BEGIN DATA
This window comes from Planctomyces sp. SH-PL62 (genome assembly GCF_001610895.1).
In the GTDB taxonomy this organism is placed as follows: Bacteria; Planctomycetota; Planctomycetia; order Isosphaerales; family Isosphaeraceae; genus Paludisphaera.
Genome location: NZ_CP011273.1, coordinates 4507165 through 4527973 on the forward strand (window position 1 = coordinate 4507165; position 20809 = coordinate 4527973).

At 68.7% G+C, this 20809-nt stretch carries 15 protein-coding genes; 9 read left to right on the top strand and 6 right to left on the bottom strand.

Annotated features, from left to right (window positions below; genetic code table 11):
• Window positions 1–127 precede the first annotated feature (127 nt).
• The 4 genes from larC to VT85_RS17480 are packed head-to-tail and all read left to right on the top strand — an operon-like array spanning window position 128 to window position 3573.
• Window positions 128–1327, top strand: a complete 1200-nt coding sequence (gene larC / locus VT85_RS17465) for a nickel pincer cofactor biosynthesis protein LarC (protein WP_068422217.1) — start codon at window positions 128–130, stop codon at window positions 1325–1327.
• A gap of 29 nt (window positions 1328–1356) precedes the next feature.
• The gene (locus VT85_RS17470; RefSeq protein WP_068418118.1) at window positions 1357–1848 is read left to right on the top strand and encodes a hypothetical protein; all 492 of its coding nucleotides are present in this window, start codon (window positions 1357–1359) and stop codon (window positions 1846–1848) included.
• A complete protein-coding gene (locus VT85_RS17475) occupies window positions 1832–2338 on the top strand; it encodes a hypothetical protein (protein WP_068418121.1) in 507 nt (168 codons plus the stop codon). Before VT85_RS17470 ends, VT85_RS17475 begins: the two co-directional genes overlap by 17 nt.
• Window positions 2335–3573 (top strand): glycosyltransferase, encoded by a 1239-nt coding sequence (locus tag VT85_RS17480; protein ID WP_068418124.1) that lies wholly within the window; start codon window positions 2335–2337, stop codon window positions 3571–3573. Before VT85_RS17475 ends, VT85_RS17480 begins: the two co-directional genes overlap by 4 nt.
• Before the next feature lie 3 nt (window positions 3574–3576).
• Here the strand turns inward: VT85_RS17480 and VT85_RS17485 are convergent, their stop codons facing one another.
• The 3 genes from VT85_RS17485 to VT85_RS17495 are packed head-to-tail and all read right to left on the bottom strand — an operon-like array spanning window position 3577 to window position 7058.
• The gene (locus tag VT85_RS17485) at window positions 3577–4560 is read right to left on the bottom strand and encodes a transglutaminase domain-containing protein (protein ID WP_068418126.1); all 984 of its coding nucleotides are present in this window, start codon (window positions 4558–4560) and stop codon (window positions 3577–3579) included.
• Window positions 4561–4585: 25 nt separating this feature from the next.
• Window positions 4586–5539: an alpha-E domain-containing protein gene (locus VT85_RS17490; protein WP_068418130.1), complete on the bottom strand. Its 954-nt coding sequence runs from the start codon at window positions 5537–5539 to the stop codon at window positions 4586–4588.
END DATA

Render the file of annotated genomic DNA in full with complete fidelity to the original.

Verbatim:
This window comes from Planctomyces sp. SH-PL62 (genome assembly GCF_001610895.1).
In the GTDB taxonomy this organism is placed as follows: Bacteria; Planctomycetota; Planctomycetia; order Isosphaerales; family Isosphaeraceae; genus Paludisphaera.
Genome location: NZ_CP011273.1, coordinates 4507165 through 4527973 on the forward strand (window position 1 = coordinate 4507165; position 20809 = coordinate 4527973).

At 68.7% G+C, this 20809-nt stretch carries 15 protein-coding genes; 9 read left to right on the top strand and 6 right to left on the bottom strand.

Annotated features, from left to right (window positions below; genetic code table 11):
• Window positions 1–127 precede the first annotated feature (127 nt).
• The 4 genes from larC to VT85_RS17480 are packed head-to-tail and all read left to right on the top strand — an operon-like array spanning window position 128 to window position 3573.
• Window positions 128–1327, top strand: a complete 1200-nt coding sequence (gene larC / locus VT85_RS17465) for a nickel pincer cofactor biosynthesis protein LarC (protein WP_068422217.1) — start codon at window positions 128–130, stop codon at window positions 1325–1327.
• A gap of 29 nt (window positions 1328–1356) precedes the next feature.
• The gene (locus VT85_RS17470; RefSeq protein WP_068418118.1) at window positions 1357–1848 is read left to right on the top strand and encodes a hypothetical protein; all 492 of its coding nucleotides are present in this window, start codon (window positions 1357–1359) and stop codon (window positions 1846–1848) included.
• A complete protein-coding gene (locus VT85_RS17475) occupies window positions 1832–2338 on the top strand; it encodes a hypothetical protein (protein WP_068418121.1) in 507 nt (168 codons plus the stop codon). Before VT85_RS17470 ends, VT85_RS17475 begins: the two co-directional genes overlap by 17 nt.
• Window positions 2335–3573 (top strand): glycosyltransferase, encoded by a 1239-nt coding sequence (locus tag VT85_RS17480; protein ID WP_068418124.1) that lies wholly within the window; start codon window positions 2335–2337, stop codon window positions 3571–3573. Before VT85_RS17475 ends, VT85_RS17480 begins: the two co-directional genes overlap by 4 nt.
• Before the next feature lie 3 nt (window positions 3574–3576).
• Here the strand turns inward: VT85_RS17480 and VT85_RS17485 are convergent, their stop codons facing one another.
• The 3 genes from VT85_RS17485 to VT85_RS17495 are packed head-to-tail and all read right to left on the bottom strand — an operon-like array spanning window position 3577 to window position 7058.
• The gene (locus tag VT85_RS17485) at window positions 3577–4560 is read right to left on the bottom strand and encodes a transglutaminase domain-containing protein (protein ID WP_068418126.1); all 984 of its coding nucleotides are present in this window, start codon (window positions 4558–4560) and stop codon (window positions 3577–3579) included.
• Window positions 4561–4585: 25 nt separating this feature from the next.
• Window positions 4586–5539: an alpha-E domain-containing protein gene (locus VT85_RS17490; protein WP_068418130.1), complete on the bottom strand. Its 954-nt coding sequence runs from the start codon at window positions 5537–5539 to the stop codon at window positions 4586–4588.